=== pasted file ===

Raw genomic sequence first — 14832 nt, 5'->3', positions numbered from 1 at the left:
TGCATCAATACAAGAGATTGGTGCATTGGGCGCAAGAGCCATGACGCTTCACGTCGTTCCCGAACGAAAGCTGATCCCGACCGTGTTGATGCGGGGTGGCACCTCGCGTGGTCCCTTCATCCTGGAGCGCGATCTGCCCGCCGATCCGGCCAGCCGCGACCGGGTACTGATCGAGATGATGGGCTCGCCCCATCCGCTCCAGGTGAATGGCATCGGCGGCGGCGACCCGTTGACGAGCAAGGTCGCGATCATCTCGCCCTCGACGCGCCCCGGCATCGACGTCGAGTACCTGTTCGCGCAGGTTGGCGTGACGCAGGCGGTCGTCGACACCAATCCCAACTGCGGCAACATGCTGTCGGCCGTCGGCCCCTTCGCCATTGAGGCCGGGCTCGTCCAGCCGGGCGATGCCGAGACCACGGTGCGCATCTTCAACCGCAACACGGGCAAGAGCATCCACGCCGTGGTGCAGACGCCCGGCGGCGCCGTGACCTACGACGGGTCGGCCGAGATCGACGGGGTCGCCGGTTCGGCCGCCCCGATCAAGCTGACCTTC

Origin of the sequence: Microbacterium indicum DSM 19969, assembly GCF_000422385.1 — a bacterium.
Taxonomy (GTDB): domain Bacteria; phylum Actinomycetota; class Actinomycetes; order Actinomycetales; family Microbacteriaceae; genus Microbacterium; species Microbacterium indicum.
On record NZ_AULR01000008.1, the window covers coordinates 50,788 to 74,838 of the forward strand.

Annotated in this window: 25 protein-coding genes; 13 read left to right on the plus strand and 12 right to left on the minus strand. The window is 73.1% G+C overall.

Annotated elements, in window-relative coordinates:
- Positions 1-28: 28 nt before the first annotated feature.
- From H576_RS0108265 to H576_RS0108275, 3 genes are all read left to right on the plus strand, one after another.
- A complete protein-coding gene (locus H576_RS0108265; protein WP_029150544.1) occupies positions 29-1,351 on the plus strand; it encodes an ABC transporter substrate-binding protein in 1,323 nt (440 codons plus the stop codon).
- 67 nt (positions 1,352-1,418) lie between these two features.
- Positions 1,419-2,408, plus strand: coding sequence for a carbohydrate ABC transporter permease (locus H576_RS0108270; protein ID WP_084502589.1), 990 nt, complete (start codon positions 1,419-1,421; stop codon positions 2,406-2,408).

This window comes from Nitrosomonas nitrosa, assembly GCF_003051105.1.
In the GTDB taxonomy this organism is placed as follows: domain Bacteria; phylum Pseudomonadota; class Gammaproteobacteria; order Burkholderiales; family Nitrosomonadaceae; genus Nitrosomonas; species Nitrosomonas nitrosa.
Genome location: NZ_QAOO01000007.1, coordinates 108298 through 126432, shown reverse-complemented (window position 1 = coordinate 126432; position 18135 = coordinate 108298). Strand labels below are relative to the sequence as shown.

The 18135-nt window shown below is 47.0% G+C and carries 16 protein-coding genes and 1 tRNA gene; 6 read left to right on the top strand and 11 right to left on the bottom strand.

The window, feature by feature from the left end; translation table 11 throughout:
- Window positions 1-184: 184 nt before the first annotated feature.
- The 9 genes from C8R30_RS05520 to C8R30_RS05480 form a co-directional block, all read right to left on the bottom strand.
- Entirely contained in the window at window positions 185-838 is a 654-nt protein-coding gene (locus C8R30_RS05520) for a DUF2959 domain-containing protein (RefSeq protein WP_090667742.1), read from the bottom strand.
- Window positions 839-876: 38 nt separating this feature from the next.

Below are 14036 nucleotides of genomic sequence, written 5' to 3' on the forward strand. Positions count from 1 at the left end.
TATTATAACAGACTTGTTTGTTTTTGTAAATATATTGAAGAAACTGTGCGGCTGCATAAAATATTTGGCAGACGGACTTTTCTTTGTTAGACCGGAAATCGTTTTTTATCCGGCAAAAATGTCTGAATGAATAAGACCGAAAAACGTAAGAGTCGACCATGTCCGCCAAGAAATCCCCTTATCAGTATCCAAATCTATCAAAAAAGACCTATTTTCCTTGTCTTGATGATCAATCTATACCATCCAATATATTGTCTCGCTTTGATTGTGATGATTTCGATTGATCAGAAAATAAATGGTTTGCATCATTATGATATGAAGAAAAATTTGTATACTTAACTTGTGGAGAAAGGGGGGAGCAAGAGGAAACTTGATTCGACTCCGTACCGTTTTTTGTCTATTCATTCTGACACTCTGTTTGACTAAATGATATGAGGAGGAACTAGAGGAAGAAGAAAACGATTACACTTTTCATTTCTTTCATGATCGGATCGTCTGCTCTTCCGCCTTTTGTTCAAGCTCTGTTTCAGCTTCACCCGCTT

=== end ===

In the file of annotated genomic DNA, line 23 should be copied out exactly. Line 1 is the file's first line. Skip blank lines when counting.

TATTATAACAGACTTGTTTGTTTTTGTAAATATATTGAAGAAACTGTGCGGCTGCATAAAATATTTGGCAGACGGACTTTTCTTTGTTAGACCGGAAATCGTTTTTTATCCGGCAAAAATGTCTGAATGAATAAGACCGAAAAACGTAAGAGTCGACCATGTCCGCCAAGAAATCCCCTTATCAGTATCCAAATCTATCAAAAAAGACCTATTTTCCTTGTCTTGATGATCAATCTATACCATCCAATATATTGTCTCGCTTTGATTGTGATGATTTCGATTGATCAGAAAATAAATGGTTTGCATCATTATGATATGAAGAAAAATTTGTATACTTAACTTGTGGAGAAAGGGGGGAGCAAGAGGAAACTTGATTCGACTCCGTACCGTTTTTTGTCTATTCATTCTGACACTCTGTTTGACTAAATGATATGAGGAGGAACTAGAGGAAGAAGAAAACGATTACACTTTTCATTTCTTTCATGATCGGATCGTCTGCTCTTCCGCCTTTTGTTCAAGCTCTGTTTCAGCTTCACCCGCTT